PBC Wants State Regulations For Transportation Network Companies

The Palm Beach County Commission heard a presentation on county priorities for the upcoming state legislative session on Tuesday, and commissioners said they would like more emphasis on vehicles-for-hire legislation.

The commissioners had spent more than an hour in an earlier discussion about a proposed vehicles-for-hire ordinance before postponing action to wait and see what the state legislature does, if anything.

For more than a year, the county has been struggling with finding the proper regulations for vehicles-for-hire organizations such as Uber and Lyft.

Legislative Affairs Director Todd Bonlarron gave the report, commenting on the photo of a taxicab that was coincidentally on the cover of his presentation.

“I didn’t realize how much that would play into your agenda,” Bonlarron said.

Based on their earlier discussion and public comment, commissioners revised some of the goals directed to Bonlarron, supporting state regulation of the insurance requirements for taxis, limousines and transportation network companies (TNCs). Such statewide regulations would apply to both taxis and TNC companies such as Uber and Lyft.

Commissioner Melissa McKinlay said she would seek to oppose any efforts by TNC companies to engage in paratransit services.

“Also, I think we would all support the state moving forward with level-two background checks,” McKinlay said.

McKinlay made a motion to support statewide level-two background checks for drivers and, after some discussion, it carried unanimously.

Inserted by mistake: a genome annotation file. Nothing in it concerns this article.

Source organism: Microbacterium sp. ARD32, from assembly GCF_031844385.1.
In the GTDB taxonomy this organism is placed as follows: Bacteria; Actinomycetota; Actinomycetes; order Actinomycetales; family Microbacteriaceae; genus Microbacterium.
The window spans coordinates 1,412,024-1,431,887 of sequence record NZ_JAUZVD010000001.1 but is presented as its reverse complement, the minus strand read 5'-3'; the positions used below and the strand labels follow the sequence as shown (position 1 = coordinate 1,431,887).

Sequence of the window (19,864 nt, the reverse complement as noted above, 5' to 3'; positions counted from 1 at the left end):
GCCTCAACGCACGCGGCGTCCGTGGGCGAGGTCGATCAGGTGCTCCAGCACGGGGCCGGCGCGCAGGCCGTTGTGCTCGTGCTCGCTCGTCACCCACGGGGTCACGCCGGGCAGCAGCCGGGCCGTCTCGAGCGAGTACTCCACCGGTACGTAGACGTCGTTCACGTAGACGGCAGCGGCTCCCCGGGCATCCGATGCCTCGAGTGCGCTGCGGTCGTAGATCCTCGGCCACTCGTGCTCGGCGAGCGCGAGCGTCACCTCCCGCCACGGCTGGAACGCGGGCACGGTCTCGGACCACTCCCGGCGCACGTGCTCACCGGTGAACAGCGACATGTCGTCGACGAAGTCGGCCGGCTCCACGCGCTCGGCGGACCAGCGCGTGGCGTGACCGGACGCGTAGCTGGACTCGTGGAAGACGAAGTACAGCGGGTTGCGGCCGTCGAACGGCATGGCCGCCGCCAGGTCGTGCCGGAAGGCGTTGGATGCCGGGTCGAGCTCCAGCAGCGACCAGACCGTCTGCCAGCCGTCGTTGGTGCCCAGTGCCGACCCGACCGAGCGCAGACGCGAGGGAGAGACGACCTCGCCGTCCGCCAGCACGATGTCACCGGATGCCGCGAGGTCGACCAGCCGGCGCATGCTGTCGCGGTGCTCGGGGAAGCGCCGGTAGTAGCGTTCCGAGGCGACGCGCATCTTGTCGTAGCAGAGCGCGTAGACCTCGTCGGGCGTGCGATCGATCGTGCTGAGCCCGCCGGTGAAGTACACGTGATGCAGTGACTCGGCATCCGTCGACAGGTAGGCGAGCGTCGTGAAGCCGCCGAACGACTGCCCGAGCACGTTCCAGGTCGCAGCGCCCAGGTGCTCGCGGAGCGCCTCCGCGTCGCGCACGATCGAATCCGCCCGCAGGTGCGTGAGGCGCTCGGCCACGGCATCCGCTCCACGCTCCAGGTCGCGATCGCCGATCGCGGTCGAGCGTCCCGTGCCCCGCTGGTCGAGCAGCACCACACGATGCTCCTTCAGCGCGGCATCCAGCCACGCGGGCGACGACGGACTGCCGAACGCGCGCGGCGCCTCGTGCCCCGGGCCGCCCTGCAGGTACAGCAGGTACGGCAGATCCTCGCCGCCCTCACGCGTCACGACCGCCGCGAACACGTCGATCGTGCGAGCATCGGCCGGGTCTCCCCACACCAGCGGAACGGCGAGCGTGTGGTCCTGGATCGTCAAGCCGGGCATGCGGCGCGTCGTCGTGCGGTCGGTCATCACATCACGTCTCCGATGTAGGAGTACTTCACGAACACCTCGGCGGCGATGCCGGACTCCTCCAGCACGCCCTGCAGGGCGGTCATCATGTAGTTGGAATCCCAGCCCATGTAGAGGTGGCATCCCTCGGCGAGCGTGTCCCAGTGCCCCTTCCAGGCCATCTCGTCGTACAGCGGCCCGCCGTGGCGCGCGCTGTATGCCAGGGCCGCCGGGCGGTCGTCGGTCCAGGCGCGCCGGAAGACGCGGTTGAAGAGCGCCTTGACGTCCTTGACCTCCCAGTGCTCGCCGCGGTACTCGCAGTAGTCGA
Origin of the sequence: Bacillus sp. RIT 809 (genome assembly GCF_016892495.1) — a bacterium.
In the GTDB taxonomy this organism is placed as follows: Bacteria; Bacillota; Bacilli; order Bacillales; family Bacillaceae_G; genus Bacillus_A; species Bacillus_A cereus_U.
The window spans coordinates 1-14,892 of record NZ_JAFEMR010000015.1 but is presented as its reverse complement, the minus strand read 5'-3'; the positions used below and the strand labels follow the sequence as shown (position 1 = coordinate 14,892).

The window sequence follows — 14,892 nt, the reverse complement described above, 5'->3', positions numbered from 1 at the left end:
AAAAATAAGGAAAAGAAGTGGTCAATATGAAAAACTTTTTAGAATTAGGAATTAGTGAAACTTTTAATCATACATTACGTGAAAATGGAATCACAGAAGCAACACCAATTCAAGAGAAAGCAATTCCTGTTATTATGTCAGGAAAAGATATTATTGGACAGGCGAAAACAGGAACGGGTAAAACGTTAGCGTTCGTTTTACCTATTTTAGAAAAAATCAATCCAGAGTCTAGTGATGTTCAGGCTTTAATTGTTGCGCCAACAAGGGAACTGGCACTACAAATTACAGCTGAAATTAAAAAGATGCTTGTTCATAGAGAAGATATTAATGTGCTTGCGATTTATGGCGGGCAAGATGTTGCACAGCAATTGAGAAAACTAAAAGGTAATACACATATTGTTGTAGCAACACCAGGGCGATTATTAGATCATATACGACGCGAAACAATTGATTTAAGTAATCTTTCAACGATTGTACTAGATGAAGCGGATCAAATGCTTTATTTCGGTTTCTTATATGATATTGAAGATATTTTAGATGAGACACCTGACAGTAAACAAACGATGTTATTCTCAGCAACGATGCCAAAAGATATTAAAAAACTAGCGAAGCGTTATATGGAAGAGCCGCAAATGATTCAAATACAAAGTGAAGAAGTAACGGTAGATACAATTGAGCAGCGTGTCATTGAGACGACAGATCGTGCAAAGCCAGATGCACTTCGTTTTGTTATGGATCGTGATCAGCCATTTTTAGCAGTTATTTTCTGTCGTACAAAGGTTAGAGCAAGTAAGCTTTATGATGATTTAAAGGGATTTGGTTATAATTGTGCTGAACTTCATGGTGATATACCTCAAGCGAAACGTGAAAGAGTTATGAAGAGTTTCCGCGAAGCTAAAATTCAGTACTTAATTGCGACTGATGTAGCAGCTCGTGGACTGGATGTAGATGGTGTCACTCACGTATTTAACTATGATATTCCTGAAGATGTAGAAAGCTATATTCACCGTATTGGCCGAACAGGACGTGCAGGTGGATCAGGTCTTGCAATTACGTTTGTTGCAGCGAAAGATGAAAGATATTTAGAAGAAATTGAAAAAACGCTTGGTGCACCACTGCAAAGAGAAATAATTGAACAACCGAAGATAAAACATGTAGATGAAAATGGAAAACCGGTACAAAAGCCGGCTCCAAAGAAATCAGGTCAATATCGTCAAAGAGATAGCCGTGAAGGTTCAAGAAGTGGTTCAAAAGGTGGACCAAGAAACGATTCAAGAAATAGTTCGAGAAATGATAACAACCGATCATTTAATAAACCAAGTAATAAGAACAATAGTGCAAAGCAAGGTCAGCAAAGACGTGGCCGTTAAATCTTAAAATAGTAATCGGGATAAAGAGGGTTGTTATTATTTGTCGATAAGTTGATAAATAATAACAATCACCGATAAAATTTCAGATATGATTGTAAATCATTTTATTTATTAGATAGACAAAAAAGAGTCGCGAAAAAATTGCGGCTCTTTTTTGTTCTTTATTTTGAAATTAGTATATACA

Other items on the legislative agenda include several Glades regional initiatives to reduce unemployment there.

The legislative staff also plans to increase initiatives for the television and film industry. “Tax credits in Florida have been very difficult to come by for the last two years,” Bonlarron said.

Another initiative will seek to strengthen home-rule growth management policies as they relate to traffic. “We wanted to strengthen some of the language in there in terms of making sure that the legislature does not usurp our authority in terms of zoning issues and those related to density of property in our county,” he said.

Under public safety, Bonlarron said that they will work on mental health and substance abuse funding aimed at reducing the jail population.

“Yesterday, Gov. Rick Scott announced that he was going to advocate for $19 million in health funding in his budget, as well as some new proposals,” he said.

They are also working on domestic violence issues.

“We believe that we will have some draft legislation in the next couple of weeks that reflect some of the items that we have been advocating the past year, particularly where it pertains to programs for perpetrators of domestic violence,” Bonlarron explained.

The county is also working on language for the juvenile detention facility to make sure that the transition is smooth to the new provider, as well as language regarding burglar alarm legislation and how individuals are alerted when an alarm is tripped.

They will advocate for $9 million in Public Education Capital Outlay (PECO) funding for the Palm Beach State College campus in Loxahatchee Groves, as well as additional funding for Florida Atlantic University’s Jupiter campus.

Environmental and water resources priorities include looking at water issues from a regional perspective. “We’re going to work with some of our partners here in Palm Beach County and Broward County and other areas,” he said.

They will continue to support at the state level the Southeast Florida Regional Climate Change Compact reached by Broward, Miami-Dade, Monroe and Palm Beach counties in January 2010 to coordinate activities across county lines. They will also watch solar energy and oil drilling policies closely.

“I sent out a memo separately to this, sharing some opportunities that we’ve had to work with the Department of Environmental Regulation, but we’ll continue to advocate for some of those specifics that we have in our climate change compact in terms of working with the state from a regulatory perspective, as well as preventing any type of drilling near some of our sensitive aquifer and conservation land areas,” Bonlarron said.